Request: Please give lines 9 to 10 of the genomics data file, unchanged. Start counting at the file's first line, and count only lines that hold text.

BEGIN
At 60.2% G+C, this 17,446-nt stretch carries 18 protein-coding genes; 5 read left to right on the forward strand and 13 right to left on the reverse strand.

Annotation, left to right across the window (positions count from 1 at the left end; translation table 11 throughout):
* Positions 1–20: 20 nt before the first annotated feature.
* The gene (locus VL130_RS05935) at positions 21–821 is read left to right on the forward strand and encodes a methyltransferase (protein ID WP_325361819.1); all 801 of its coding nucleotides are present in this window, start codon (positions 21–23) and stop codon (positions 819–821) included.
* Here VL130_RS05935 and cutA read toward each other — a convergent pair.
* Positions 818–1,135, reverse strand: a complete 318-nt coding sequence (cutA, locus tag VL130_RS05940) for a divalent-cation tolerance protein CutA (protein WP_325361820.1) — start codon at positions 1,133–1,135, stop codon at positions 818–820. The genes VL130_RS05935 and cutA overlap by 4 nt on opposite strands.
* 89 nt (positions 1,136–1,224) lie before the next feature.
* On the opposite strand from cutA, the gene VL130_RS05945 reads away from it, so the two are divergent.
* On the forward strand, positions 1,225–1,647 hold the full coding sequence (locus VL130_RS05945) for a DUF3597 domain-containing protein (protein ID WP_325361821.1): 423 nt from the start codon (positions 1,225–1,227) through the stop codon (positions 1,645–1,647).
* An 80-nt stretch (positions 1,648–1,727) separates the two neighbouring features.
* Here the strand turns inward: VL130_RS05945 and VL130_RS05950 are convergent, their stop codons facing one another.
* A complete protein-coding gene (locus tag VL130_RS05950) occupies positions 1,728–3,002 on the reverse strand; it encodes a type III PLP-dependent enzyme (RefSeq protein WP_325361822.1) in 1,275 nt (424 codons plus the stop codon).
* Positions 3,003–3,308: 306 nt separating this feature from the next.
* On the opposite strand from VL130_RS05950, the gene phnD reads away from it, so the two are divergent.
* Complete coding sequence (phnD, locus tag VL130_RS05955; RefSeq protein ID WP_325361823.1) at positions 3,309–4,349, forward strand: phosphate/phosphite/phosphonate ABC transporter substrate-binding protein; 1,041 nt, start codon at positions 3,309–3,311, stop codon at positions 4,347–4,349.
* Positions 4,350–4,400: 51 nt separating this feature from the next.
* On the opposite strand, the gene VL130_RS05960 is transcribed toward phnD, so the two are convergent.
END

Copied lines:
* On the forward strand, positions 1,225–1,647 hold the full coding sequence (locus VL130_RS05945) for a DUF3597 domain-containing protein (protein ID WP_325361821.1): 423 nt from the start codon (positions 1,225–1,227) through the stop codon (positions 1,645–1,647).
* An 80-nt stretch (positions 1,648–1,727) separates the two neighbouring features.